Cities to explore throughout the south of France

Valence – Gateway to the South of France


If you are driving from the UK to the South East of France then the chances are you will be driving through the Rhone Valley south of Lyon.

As you drive the climate becomes noticeably warmer and the countryside noticeably Mediterranean in appearance as you approach the southern city of Valence.

Read more ...

Marseille attractions


Marseille is a city with an ancient seafaring vocation, so an essential route to see the attractions of Marseille should depart from the ‘old port’ of the city. Built in an area protected by the hills of Saint Lorent, Moulins and Carmes and two fortress (Saint Jean and Saint Nicolas) it is also a characterful place with its wharves dating back to the seventeenth century, and the sight of colourful fishing boats at anchor, the fish market and a great number of bistros.

Marseille museums

Nearby you can visit the Musée des Docks, which contains examples of goods dating back to the first century B.C. and the Musée du Vieux Marseille, where you see a model which reproduces the city as it was in Roman times. Also dedicated to local history is ‘Musée d’Histoire de Marseille‘, which also contains the remains of an old boat (3rd century BC) discovered in the Old Port area.

Read more ...

Carcassonne Cité


Carcassonne is situated in the Languedoc-Roussillon region of southern France. It is one of the most interesting towns in the region, indeed in the whole of France. The history of the town dates back to the medieval Cathar Wars, in which the town played a very important role.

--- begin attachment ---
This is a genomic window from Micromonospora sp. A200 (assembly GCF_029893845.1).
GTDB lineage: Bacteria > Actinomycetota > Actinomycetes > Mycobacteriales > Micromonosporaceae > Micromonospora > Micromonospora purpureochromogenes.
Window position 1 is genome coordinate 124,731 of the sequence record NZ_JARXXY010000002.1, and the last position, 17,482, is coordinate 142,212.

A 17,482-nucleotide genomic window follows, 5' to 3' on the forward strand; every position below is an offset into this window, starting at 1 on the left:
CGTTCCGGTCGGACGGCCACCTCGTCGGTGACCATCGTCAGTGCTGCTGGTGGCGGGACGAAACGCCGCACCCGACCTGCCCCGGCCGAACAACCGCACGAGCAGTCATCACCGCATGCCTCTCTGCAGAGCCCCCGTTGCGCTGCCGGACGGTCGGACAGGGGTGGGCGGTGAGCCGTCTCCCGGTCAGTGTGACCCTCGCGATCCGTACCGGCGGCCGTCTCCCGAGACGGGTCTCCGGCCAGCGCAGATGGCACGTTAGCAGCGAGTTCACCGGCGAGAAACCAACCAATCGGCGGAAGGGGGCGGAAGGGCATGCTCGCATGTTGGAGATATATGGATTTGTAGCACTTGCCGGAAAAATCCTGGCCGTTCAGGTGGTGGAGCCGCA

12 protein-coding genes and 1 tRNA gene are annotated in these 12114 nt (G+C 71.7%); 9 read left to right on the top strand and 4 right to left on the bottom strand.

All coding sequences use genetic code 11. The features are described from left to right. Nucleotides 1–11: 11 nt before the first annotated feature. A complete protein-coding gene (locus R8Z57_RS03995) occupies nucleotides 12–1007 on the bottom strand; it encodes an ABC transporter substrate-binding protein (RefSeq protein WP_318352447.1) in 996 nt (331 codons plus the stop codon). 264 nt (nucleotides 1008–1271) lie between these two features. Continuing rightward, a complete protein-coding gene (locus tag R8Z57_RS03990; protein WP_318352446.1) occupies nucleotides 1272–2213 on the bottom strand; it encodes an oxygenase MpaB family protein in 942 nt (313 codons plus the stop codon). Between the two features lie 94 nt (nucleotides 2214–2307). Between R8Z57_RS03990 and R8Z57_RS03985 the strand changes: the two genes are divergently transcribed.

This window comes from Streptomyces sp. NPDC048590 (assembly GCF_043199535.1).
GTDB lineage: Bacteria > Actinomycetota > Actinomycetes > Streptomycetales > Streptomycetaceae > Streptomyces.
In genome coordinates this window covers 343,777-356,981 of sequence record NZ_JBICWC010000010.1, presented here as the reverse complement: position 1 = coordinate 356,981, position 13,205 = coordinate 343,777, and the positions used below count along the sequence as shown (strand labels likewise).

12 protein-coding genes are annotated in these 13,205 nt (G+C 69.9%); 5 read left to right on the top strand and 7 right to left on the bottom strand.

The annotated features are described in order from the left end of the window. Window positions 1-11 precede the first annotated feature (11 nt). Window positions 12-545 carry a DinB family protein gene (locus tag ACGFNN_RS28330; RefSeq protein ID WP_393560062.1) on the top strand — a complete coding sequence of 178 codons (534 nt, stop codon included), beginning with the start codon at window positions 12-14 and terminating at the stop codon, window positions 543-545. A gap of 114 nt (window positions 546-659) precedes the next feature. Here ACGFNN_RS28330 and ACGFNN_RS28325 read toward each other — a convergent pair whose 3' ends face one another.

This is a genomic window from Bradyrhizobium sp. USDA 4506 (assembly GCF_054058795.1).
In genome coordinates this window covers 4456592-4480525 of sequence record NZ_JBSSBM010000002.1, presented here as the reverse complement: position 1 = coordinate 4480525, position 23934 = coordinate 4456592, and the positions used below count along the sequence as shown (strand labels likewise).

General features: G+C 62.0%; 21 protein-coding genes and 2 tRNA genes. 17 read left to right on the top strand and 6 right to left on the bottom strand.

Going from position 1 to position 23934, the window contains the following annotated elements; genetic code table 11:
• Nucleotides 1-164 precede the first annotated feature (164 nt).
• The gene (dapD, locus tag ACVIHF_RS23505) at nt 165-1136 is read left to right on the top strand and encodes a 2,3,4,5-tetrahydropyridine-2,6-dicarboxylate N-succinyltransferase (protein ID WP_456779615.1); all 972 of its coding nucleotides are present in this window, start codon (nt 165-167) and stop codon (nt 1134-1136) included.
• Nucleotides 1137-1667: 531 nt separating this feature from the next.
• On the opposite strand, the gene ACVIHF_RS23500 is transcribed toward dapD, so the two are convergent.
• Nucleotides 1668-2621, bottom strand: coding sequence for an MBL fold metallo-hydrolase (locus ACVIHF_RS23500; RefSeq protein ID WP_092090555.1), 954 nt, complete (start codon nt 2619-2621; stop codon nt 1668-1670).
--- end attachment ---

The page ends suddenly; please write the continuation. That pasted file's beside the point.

Located 90 km to the south-east of Toulouse, Carcassonne is in the ‘gap’ between the Pyrenees and the Massif Central, at the crossroads of two major traffic routes in use since Antiquity: the route that leads from the Atlantic to the Mediterranean, and the route from the Massif Central to Spain that avoids the Pyreneean mountains.

Carcassonne is divided into two parts: the fortified Cité de Carcassonne and the larger lower city, known as ‘the ville basse’. The fortress was inscribed on the UNESCO list of World Heritage Sites in 1997, and is also a listed National Monument of France.

Read more ...

Visit Bordeaux, city of the south


Bordeaux is a vibrant city and one of the most beautiful in the South of France. Half of the city, more than 1800 hectares has recently been declared a UNESCO World Heritage Site on account of its historic buildings. The dominant architecture is classical and neo-classical and has remained virtually unchanged for 2 centuries and so it is incredibly unspoilt.

Bordeaux used not to have a great reputation but in 1996 Alain Juppé began an urban regeneration project which included a major cleaning of the facades of the buildings revealing their beautiful golden colour. A tram system has been introduced, reducing the traffic and making movement throughout the city incredibly easy.

Read more ...

Toulouse, an unmissable treat


One of my favourite cities in the south of France is Toulouse. The city centre is small enough and calm enough to be manageable, but big enough to always have something new to discover.

It always seems to be a modern active city, while keeping one eye carefully on the past and the important architectural heritage it contains.

Many of the buildings in Toulouse are constructed from the local bricks – small red bricks, left ‘on show’ (ie not covered over with mortar). Very attractive it is too, and distinctive to Toulouse and a few other towns in the region.

Read more ...

Nimes or Arles – which to visit


I recently had the opportunity to explore the Camargue region of south-western Provence and two important towns that fall just outside its eastern boundary – Nimes and Arles.

Read more ...